Collier’s was better off than most black families. His father ran a juke joint that did a brisk business, particularly on Sundays. And just outside town, in a place called Black Swamp, the family owned land it had bought after the Civil War. Some in the family say part of the money came from a white man who fathered one of Collier’s ancestors.
As children in the 1960s, Collier and his siblings worked the cotton fields around Black Swamp, lugging burlap sacks up and down long rows and pulling white bolls from between the plants’ needle-like stems.
If anyone got sick, they’d see a local black woman who practiced folk medicine. “We didn’t have money for a doctor,” Collier recalled. “Nobody did.”
None of the town’s four white doctors would see a black patient who didn’t have cash. “We just had to take care of ourselves,” Collier said.
That didn’t seem to trouble the physicians, who told a CBS News crew that visited Marianna in 1969 that black patients got what they needed. “They get adequate medical care if they come seeking it,” one doctor said. “So many times, they’re sick, and they don’t seek it because of ignorance or laziness.”
Cracks in this system began to emerge following passage of the 1965 law that created Medicare, the government insurance plan for the elderly and disabled. The law barred federal money for segregated institutions, forcing hundreds of hospitals across the South to desegregate waiting rooms, patient floors and nurseries almost overnight.
A second federal initiative helped bring community health centers such as Collier’s clinic to many of the poorest quarters of America, offering reliable medical care to black patients in places like the Arkansas Delta for the first time.
These clinics weren’t universally welcomed. When volunteers tried to open the Lee County Cooperative Clinic in Marianna in 1968, white landlords refused to rent space.
The local medical society blocked the clinic’s first doctor, a young physician from St. Louis, from admitting patients to the hospital in Marianna, forcing them to travel to Memphis or Little Rock, more than an hour away. Several workers at the clinic were beaten up outside a local restaurant.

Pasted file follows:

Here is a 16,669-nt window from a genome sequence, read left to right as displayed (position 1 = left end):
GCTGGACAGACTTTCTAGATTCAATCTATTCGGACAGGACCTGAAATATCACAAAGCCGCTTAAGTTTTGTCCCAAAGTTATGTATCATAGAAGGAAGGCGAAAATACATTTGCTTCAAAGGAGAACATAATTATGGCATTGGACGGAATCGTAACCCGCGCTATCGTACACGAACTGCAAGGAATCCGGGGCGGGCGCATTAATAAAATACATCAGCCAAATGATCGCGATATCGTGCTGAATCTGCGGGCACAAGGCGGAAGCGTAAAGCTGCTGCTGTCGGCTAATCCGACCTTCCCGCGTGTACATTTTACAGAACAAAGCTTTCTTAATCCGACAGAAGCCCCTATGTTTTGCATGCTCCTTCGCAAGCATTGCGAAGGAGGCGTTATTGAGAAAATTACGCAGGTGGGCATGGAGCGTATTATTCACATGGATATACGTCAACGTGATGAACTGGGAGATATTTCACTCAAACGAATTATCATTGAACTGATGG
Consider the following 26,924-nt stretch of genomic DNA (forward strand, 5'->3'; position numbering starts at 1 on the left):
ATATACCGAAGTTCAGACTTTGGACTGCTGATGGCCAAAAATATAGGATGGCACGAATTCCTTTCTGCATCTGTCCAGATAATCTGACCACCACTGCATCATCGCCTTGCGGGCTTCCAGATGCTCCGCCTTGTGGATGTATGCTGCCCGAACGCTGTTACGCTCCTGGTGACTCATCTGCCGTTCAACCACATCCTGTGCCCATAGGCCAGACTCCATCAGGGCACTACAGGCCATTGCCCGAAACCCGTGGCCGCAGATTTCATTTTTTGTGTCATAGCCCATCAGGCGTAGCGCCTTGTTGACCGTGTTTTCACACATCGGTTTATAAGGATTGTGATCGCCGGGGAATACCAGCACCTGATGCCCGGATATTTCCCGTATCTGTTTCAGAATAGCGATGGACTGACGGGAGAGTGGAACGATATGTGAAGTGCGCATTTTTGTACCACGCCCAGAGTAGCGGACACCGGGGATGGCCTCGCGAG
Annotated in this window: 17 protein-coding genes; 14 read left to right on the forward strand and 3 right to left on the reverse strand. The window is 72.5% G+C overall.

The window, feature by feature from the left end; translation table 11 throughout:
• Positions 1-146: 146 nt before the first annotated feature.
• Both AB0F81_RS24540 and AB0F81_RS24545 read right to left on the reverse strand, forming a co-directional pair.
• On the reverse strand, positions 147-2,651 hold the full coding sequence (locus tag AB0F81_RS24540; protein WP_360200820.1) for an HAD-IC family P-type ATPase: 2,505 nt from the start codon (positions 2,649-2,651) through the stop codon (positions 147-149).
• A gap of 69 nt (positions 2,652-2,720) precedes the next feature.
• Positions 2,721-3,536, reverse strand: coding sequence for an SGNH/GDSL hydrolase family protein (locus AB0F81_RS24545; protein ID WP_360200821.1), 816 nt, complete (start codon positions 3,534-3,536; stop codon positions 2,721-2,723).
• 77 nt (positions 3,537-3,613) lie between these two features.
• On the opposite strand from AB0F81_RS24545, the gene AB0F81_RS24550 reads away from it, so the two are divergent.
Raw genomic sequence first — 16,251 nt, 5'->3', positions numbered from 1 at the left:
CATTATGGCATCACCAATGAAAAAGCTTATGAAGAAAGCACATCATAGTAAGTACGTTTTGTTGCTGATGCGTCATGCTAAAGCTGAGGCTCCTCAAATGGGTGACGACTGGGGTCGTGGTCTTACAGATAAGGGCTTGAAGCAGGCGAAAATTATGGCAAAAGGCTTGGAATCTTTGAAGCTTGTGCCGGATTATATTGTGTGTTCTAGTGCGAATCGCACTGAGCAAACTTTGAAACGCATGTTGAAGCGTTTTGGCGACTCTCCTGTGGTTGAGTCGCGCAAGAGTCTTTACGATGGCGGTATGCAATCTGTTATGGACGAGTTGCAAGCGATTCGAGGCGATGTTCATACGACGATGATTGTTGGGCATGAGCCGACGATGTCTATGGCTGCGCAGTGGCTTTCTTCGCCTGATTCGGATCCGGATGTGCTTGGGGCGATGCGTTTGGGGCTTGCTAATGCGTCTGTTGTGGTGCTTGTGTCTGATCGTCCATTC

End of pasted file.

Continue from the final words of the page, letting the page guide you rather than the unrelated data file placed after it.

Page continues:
But the clinic endured. Such health centers were designed to empower the low-income patients they served, with federal money funneled directly to the clinics, bypassing white-controlled state governments. In Lee County, clinic volunteers helped develop a slate of black candidates for local office.
“The clinic turned out to be the opening chapter of the civil rights movement in Lee County,” recalled Dr. Dan Blumenthal, the clinic’s first doctor, who taught at Atlanta’s Morehouse School of Medicine until he died last year.
The health centers — and federal programs such as Medicare and Medicaid — had a profound impact on the lives of black Americans.
Across the Mississippi River from Marianna, a federally funded health center in Mound Bayou, Miss., helped cut the infant mortality rate among African Americans in the surrounding county by more than a third in just four years, researchers found.
Nationwide, access to care also improved dramatically. In 1964, white Americans were nearly 50% more likely than their black counterparts to have seen a doctor in the previous two years. Three decades later, that reversed, with African Americans more likely than whites to have been to a doctor recently.
Nevertheless, by the time President Obama and congressional Democrats began pushing for the Affordable Care Act, substantial racial inequalities in healthcare remained.
Black Americans were more likely to be uninsured, more likely to report financial barriers to getting care and more likely to die from treatable diseases.